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Andritz


Muyang



Editors desk

My editorial comes from my office at Harper Adams University in Shropshire, England this month where I am preparing for my third academic year at this prestigious institution.
My technical colleagues are busy here working on the construction of our new RAS systems for education and feed trial capabilities that will greatly reinforce our position to foster links with industry. Independent research is so important for academic credibility and rigour adding weight to investigations and potential publications. Fortunately, this is the avenue many companies pursue to enhance their reputation and to gain from academic insights into how their products may function and be applied in practice for superior performance.
The engineering of our RAS is complex and is dependent on sophisticated parts and components adding to costs and straining my budget. It reminds me of the expense associated with such ventures being advocated now for larger land based aquaculture operations but it’s all worth the effort to bring the aquaculture experience inland to a traditional agricultural university in a rural setting.
I am indebted to a local graduate originally from Sparsholt College also in the UK for his dedication to this project. Alex Miles is also undertaking his Masters project with me and is looking forward to his future duties in supporting the facility where he has proven expertise and skills. Although principally for salmonid fish we will be able to hold tilapia and carp in future with a view to extending this to other species.
However this has not prevented me from working with researchers overseas and leading to peer reviewed publications, my latest being a study on feed additives for sea bass.
One area of interest to me is a project on phosphorous (P) bioavailability in rainbow trout testing various P sources. In this work we examined trout growing in freshwater and subsequently the same fish after full seawater transfer. There were significant differences in absorption and retention in the first phase but very little differences in P sources that were all highly absorbed in seawater conditions after acclimation. Concomitant examination of the P gene transporter expression is in hand to better understand these findings. Phosphorus is a key element and important for many biochemical processes and especially in fish skeletal health as well as in numerous enzyme systems for energy utilisation and biosynthesis of macromolecules within tissues and organs.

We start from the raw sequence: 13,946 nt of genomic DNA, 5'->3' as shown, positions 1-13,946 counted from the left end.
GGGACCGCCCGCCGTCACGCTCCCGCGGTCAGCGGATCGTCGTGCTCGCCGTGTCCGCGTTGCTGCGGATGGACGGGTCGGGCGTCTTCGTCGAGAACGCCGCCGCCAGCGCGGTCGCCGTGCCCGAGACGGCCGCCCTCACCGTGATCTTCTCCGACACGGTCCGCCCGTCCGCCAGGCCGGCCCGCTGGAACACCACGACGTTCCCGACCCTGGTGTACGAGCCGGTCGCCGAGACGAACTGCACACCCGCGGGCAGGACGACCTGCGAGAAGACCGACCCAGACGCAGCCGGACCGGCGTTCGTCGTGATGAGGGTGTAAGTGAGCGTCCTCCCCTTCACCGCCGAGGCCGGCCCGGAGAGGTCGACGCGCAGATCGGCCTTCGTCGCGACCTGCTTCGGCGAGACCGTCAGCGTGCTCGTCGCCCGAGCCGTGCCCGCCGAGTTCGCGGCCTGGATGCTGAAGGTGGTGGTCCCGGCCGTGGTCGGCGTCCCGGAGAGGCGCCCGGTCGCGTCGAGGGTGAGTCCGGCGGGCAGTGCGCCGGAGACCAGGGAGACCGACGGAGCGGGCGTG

With changing feed formulations and emphasis on plant by products such as soybean meals, it becomes an issue as we correct with dietary phosphorous to ensure that phytic bound P is not a limitation although exogenous enzymes as feed additives can greatly assist in this respect or pre-treatment of ingredients. The use of additional P is costly as well as an environmental issue and so better forms of commercial P is appropriate for use in aquaculture. Indeed global supplies of P for fertilisers and use in animal feeds will become an emerging concern unless we demonstrate more stewardship of this essential commodity. I hope to return to mineral and trace element requirements of fish and shrimp in a later issue.
In the current issue our species focus is on trout and we have a lovely feature on shrimp and fish oil in fish feed. Our technology features include a promising area of communication across fish farms in terms on using wifi to communicate, as well as a charming article on “Complex engineering in aquaculture".
 I am always keen to catch progress reports in our knowledge of aquatic animal nutrition, feed ingredient and additives sectors as well as the major compounders.
The next issue will be in the autumnal season and progressing towards 2018. There are many conferences to attend and so I hope to meet some of you again soon in more informal venues.
Enjoy the issue and keep your views and features coming into our offices in Cheltenham. Hilary Clinton is visiting this fine English town in October, but I have as yet not been approached for an interview. I happen to know she is a fan of aquaponics, and President Clinton has good knowledge of tilapia farming!

Professor Simon Davies

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International Aquafeed reflects a passion for aquafeed and excitement about new technology. Our objective is to be a respected provider of information about aquafeed in the widest sense.

Feed makes up around 70 percent of the cost of producing farmed fish. In each issue, we take an in-depth look at a wide range of technical issues associated with aquafeed production and use. We bring our readers global news about new technology and research, feed ingredients and micro-ingredients, market trends and all issues that impact on the aquafeed supply chain today and tomorrow.

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